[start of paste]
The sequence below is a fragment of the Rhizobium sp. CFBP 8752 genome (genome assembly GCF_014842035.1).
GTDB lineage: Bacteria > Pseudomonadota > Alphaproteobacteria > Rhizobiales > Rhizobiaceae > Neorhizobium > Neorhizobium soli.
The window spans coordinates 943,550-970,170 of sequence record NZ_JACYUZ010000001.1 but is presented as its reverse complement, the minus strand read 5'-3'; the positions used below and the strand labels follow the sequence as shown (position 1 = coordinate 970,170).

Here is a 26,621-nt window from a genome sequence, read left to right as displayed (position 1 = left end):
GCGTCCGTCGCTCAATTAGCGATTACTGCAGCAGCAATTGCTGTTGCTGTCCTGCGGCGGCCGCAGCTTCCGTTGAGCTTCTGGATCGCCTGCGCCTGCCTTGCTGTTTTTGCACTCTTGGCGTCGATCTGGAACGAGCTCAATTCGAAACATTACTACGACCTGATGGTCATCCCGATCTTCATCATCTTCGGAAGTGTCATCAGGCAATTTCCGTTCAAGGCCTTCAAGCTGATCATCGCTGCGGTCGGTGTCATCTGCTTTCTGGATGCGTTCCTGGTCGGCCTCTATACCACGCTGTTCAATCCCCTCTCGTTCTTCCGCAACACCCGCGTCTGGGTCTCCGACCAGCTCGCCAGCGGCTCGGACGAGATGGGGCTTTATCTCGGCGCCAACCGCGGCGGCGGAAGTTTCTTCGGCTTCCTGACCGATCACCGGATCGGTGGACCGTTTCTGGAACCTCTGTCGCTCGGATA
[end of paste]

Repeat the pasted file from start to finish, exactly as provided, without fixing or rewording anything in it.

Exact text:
The sequence below is a fragment of the Rhizobium sp. CFBP 8752 genome (genome assembly GCF_014842035.1).
GTDB lineage: Bacteria > Pseudomonadota > Alphaproteobacteria > Rhizobiales > Rhizobiaceae > Neorhizobium > Neorhizobium soli.
The window spans coordinates 943,550-970,170 of sequence record NZ_JACYUZ010000001.1 but is presented as its reverse complement, the minus strand read 5'-3'; the positions used below and the strand labels follow the sequence as shown (position 1 = coordinate 970,170).

Here is a 26,621-nt window from a genome sequence, read left to right as displayed (position 1 = left end):
GCGTCCGTCGCTCAATTAGCGATTACTGCAGCAGCAATTGCTGTTGCTGTCCTGCGGCGGCCGCAGCTTCCGTTGAGCTTCTGGATCGCCTGCGCCTGCCTTGCTGTTTTTGCACTCTTGGCGTCGATCTGGAACGAGCTCAATTCGAAACATTACTACGACCTGATGGTCATCCCGATCTTCATCATCTTCGGAAGTGTCATCAGGCAATTTCCGTTCAAGGCCTTCAAGCTGATCATCGCTGCGGTCGGTGTCATCTGCTTTCTGGATGCGTTCCTGGTCGGCCTCTATACCACGCTGTTCAATCCCCTCTCGTTCTTCCGCAACACCCGCGTCTGGGTCTCCGACCAGCTCGCCAGCGGCTCGGACGAGATGGGGCTTTATCTCGGCGCCAACCGCGGCGGCGGAAGTTTCTTCGGCTTCCTGACCGATCACCGGATCGGTGGACCGTTTCTGGAACCTCTGTCGCTCGGATA